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Electrification, autonomy, and vehicle ownership saturation are causing a technological revolution in the automotive sector. These automotive meta-trends are driving drastic changes in electronic component requirements and present a high-volume opportunity for printed electronics to capitalize on.

Historically, printed electronics technologies have nurtured a close relationship with the automotive sector, with printed force sensors pioneering passenger safety through seat occupancy and seatbelt detection. As such, the automotive sector continues to represent the lion's share of the global printed and flexible sensor market, which IDTechEx's report on the topic evaluates as worth US$421M in 2024. However, if the automotive sector is to continue to be a reliable revenue stream, printed electronics technology providers must adapt to address the emerging technical challenges facing future mobility.

Augmenting autonomous vehicles with printed electronics

As vehicle autonomy levels advance, the increasing number and distribution of spatial mapping sensors required will need continuous performance improvements to ensure passenger safety. Emerging printed electronics technologies can augment these sensors, extending detection bandwidth and maximizing reliability during operation.

Transparent conductive films (TCFs) are being developed to heat and defog LiDAR sensor panels, ensuring the function is unperturbed by external environmental conditions. Properties such as high transparency and low haze are important for defogging. These properties can be easily tuned using the wide variety of material options available for TCFs, including carbon nanotubes and silver nanowires.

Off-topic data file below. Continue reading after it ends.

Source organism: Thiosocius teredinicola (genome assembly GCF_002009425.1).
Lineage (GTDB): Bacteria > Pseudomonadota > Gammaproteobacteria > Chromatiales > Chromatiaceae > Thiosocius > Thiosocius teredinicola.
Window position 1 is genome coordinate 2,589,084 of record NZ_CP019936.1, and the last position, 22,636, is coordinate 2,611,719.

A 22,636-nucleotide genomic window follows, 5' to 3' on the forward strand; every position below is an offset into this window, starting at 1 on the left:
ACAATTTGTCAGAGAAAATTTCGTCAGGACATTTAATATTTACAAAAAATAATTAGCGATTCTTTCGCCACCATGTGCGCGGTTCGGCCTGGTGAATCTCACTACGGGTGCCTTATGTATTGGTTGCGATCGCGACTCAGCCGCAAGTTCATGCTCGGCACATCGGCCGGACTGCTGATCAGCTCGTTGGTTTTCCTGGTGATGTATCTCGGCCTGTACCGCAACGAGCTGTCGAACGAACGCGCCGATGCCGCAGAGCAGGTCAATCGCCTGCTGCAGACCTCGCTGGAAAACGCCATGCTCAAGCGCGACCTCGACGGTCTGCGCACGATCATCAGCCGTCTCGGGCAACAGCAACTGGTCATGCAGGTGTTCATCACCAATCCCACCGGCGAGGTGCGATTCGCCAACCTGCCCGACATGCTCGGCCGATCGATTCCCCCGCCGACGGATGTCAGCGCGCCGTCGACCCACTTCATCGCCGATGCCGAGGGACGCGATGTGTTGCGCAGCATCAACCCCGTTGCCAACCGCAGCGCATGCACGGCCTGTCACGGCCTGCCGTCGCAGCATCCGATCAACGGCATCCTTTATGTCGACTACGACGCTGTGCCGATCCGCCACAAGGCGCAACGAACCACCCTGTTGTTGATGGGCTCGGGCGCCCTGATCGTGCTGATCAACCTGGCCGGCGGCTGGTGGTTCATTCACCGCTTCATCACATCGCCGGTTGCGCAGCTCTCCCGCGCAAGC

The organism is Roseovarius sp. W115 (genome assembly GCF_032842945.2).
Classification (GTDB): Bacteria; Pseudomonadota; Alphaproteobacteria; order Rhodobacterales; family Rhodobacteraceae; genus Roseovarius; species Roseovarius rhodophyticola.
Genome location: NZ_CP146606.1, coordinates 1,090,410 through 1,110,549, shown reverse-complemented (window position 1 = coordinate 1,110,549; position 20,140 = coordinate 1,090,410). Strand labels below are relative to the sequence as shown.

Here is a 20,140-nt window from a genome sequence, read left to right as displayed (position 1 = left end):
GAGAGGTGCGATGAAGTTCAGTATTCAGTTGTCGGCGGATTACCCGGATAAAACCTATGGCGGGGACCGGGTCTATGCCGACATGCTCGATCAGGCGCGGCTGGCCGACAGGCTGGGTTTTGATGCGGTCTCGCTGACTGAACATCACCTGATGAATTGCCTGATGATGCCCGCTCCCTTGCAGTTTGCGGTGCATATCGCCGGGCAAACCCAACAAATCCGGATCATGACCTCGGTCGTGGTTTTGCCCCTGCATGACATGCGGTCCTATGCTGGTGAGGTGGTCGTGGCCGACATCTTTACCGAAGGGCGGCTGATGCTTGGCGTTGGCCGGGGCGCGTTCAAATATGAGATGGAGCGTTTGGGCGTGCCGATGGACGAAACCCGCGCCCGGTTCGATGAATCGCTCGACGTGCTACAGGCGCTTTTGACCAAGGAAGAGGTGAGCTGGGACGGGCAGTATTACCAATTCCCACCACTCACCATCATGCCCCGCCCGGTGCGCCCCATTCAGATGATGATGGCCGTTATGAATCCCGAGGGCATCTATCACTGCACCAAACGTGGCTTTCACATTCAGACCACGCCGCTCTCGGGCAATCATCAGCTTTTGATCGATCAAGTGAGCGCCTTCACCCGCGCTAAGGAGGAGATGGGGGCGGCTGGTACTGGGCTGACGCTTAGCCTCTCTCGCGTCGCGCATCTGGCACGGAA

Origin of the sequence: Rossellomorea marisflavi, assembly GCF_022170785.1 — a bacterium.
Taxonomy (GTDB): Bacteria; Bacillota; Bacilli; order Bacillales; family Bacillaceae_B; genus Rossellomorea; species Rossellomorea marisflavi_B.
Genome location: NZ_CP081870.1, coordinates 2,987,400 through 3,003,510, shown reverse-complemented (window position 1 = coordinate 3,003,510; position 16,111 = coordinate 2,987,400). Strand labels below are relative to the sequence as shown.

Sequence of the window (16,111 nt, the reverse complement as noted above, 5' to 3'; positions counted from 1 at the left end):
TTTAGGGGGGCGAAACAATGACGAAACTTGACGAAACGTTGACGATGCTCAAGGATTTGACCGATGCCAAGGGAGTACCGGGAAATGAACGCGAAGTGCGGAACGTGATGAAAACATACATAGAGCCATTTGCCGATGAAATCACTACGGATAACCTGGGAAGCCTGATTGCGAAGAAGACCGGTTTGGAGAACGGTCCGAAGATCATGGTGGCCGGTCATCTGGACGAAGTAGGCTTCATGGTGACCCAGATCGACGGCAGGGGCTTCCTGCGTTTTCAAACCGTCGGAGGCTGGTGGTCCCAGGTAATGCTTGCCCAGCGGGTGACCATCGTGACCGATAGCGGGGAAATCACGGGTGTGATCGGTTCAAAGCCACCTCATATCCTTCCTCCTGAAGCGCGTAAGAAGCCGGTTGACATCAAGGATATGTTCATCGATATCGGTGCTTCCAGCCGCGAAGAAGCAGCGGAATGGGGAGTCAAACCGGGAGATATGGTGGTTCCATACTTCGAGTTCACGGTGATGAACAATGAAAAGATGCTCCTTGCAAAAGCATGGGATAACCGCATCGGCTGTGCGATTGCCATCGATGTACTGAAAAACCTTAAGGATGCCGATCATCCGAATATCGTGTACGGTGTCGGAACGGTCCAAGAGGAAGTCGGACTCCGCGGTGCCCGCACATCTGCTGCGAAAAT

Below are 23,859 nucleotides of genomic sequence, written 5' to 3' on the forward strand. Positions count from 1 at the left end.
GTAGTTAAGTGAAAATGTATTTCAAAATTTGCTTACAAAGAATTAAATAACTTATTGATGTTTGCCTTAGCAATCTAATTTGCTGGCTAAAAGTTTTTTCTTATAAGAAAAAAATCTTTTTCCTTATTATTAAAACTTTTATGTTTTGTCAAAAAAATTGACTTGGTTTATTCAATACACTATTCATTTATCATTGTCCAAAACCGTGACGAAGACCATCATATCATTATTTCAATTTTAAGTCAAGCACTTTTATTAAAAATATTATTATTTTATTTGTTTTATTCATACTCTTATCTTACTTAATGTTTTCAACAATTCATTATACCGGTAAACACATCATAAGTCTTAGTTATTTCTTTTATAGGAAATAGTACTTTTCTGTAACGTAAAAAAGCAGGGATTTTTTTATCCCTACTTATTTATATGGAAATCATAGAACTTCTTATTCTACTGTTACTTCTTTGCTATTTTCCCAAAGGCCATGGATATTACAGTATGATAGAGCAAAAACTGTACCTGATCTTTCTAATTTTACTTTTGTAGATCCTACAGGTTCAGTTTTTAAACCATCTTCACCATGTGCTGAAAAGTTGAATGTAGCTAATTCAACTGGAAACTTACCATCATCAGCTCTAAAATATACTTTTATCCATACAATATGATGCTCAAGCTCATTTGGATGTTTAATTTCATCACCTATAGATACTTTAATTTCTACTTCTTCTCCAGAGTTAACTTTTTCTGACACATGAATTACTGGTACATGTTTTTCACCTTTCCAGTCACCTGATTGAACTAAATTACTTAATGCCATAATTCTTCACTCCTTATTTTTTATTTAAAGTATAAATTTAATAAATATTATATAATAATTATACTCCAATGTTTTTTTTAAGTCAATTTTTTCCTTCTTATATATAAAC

IDTechEx identifies printed heating as a leading application of transparent conductive films. This is attributed to diminishing growth prospects in capacitive touch sensing applications. Innovations in thin film coating techniques have enabled indium tin oxide (ITO) to dominate touch sensing applications, all but displacing TCFs completely.

Looking towards the future, printed electronics technologies could play a more active role in advanced autonomous driving. Emerging semiconductive materials, such as quantum dots, printed directly onto conventional silicon image sensor arrays can extend detection range and sensitivity deeper into the infrared region. Augmenting existing image sensor technology with enhanced spectral range could facilitate the competition of hybrid silicon sensors with established InGaAs detectors.

For more information, please visit www.IDTechEx.com.

Company Name: IDTechEx
About Company: IDTechEx provides trusted independent research on emerging technologies and their markets. Since 1999, we have been helping our clients to understand new technologies, their supply chains, market requirements, opportunities and forecasts.